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I have a driver that directly avoids the BSoD and turns the screen of Windows Vista into black with few colourful dots and stripes. I am finding a memory dump on the system afterwards and DbgView is wonderfully showing me a stack trace (stating that this might be a garbled stack and some parts might be incorrect). Pity is, the commands found in the stack are nowhere to be seen in the part of the code that is obviously breaking down the whole thing. (I can leave our the whole routine, but not parts of it.)

Does someone know a way to get debug messages either into the memory dump or out of the serial port to read them in an external debugger? (My testsystem stall if the debugger is connected, but this might be me not knowing enough on the how and why of remotely connected kernel debugging.)

I would like to get to know the point where my code fails, because browsing through code seems fine to me is getting a little futile and I could need a hint.

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up vote 3 down vote accepted

Description from MSDN on how to setup your debugging session.

The setup procedure is :

  1. Setup 2 PCs, the first with your develop environment and the second which is the debug target. (Vista+Vista64 worked best for me)
  2. Setup a debugger connection by either using a Firewire cable or a Null-Modem cable. (Null-Modem works almost always, but Firewire is better from a performance standpoint. USB is expensive and didn't work out of the box for me ...)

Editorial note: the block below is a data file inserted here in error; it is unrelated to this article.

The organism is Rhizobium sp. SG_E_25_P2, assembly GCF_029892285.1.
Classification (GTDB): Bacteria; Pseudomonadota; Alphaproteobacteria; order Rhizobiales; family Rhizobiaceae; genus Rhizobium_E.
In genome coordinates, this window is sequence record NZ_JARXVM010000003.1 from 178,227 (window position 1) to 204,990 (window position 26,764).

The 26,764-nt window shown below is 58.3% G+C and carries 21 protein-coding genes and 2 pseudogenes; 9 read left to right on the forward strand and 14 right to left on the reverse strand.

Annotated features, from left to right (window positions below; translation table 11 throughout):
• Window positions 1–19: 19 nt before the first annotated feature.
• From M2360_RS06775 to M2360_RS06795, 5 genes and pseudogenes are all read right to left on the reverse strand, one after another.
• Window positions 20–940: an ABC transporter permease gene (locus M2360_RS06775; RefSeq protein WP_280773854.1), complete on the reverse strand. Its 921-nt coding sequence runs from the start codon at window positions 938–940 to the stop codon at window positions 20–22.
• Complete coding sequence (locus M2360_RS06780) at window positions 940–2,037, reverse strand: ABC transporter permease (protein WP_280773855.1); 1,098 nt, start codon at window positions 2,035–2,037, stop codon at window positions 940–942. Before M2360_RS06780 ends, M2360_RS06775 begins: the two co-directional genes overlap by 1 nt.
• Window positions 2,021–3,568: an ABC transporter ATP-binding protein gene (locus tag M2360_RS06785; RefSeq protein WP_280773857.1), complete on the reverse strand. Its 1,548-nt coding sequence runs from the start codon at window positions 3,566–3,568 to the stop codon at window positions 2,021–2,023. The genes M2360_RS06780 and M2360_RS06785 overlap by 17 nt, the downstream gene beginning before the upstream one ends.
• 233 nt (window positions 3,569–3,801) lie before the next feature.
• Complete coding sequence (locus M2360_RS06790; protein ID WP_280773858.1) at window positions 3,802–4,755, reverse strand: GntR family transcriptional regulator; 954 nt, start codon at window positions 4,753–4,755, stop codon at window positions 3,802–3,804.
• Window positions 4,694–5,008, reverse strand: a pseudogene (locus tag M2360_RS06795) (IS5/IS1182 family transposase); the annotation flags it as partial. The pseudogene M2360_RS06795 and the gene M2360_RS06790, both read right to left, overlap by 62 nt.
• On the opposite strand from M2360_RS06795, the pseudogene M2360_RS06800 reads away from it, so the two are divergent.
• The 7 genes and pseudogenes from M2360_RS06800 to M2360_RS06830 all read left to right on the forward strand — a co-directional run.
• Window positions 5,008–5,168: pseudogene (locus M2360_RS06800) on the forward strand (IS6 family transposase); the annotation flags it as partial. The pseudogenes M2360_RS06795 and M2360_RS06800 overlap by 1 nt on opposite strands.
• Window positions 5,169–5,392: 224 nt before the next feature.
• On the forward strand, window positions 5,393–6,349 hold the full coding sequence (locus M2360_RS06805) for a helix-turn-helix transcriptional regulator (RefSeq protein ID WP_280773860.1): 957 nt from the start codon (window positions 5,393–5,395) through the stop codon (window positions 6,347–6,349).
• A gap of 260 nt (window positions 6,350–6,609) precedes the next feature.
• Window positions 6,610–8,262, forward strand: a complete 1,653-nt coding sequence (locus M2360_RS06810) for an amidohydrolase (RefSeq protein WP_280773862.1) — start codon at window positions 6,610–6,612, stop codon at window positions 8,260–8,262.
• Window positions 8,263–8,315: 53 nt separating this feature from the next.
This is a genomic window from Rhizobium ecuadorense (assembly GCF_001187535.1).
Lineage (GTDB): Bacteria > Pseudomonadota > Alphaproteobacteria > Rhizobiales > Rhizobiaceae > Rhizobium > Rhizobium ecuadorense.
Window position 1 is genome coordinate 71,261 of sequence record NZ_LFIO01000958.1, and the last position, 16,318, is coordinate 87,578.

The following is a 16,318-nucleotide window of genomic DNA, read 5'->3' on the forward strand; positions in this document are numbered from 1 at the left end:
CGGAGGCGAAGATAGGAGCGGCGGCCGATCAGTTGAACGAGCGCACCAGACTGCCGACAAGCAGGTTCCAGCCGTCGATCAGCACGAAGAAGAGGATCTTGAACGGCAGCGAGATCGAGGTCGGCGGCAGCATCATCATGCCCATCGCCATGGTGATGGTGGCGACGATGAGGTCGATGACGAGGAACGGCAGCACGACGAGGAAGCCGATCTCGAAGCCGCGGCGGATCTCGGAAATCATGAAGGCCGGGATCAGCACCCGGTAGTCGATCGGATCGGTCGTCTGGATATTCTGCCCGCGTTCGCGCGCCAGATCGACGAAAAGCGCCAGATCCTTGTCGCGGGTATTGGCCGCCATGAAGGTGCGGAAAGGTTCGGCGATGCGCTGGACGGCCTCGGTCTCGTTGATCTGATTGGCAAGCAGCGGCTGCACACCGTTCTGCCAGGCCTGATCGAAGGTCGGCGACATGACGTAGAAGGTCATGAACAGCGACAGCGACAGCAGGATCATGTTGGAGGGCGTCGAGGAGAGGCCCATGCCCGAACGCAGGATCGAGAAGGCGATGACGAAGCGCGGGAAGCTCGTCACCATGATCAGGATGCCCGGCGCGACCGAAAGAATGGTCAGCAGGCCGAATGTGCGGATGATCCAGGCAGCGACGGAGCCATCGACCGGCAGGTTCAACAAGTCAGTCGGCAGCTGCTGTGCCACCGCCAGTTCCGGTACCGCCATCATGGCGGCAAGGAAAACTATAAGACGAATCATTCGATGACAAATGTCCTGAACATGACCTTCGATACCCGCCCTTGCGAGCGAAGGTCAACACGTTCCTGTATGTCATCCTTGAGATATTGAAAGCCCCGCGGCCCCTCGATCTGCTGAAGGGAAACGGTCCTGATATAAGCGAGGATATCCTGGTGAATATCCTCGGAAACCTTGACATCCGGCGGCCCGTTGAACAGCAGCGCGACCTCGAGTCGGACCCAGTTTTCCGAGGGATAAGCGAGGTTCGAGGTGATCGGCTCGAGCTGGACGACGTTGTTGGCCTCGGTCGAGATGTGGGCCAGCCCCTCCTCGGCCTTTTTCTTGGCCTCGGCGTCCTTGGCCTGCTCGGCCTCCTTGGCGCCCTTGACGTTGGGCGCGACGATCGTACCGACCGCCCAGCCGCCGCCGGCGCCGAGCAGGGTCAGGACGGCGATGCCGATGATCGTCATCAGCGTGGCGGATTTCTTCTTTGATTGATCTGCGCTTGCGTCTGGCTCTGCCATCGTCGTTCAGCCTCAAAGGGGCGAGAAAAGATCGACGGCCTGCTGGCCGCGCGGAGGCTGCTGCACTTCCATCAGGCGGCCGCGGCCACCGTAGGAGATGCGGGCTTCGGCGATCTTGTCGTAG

3. Setup the target computer to boot in 'debug' mode MSDN
  4. Having WinDbg running and waiting for a kernel connection, boot the target computer in debug mode.
  5. While boot up, WinDbg should print messages about the target system. Here you will see DbgPrint messages etc. (All DbgPrint is disabled per default in Vista (not in XP), and you must enable it link)
  6. You can set breakpoints in modules in WinDbg by defining breakpoints.

PS: bcdedit sometimes fails to setup the debug mode. I have no clue why. But there seems a certain order in which you must tell it the debug parameters. Trying different combination's does work wonders ... .

You can use commands in WinDbg when you break into the process. A couple of interesting ones :

  • lm displays all modules currently loaded
  • lm m pattern displays all modules satisfying the search condition (e.g. "lm m kernel32*"
  • x module_name!function_name_pattern lists the symbols in the module (e.g. "kernel32!Create*")
  • bl lists all currently set breakpoints
  • bp module_name!function_name sets a breakpoint at the start of the function specified.
  • bc * deletes all breakpoints
  • .hh bp displays the help for "bp"
  • .reload /u x.sys reloads the x.sys module debug settings. (this is helpful when you want to rebuild your project, and get a 'could not create x.pdb ...' message).

Enable all DbgPrint output under Vista :

enable_dbg_print_vista.reg

Windows Registry Editor Version 5.00

[HKEY_LOCAL_MACHINE\SYSTEM\CurrentControlSet\Control\Session Manager\Debug Print Filter]
"DEFAULT"=dword:0000000f
share|improve this answer
    
Thanks for keeping my hopes up. Turned out my main problem has been that I hadn't pressed "Go" enough. Thus my testsystem seemed to be frozen with an empty debugger-window at the debug system. Looked kinda useless. (But your list of commands is very helpful in getting into it to.) I'd add <strong>k,kb, kp, kd</strong> for getting a backtrack and the <strong>u,uf,...</strong> commands for unassemble. – Don Johe Jul 28 '09 at 7:49
    
Additionally I have to run DbgView on the tested machine, because otherwise none of my DbgPrint are showing in the kernel debugger. Sadly the whole setup sometimes freezes when Dbgview is running. I probably have to turn on some flag on the host.... – Don Johe Jul 28 '09 at 13:24
    
Added the setting to the answer to get it to format right. – Christopher Jul 28 '09 at 13:41

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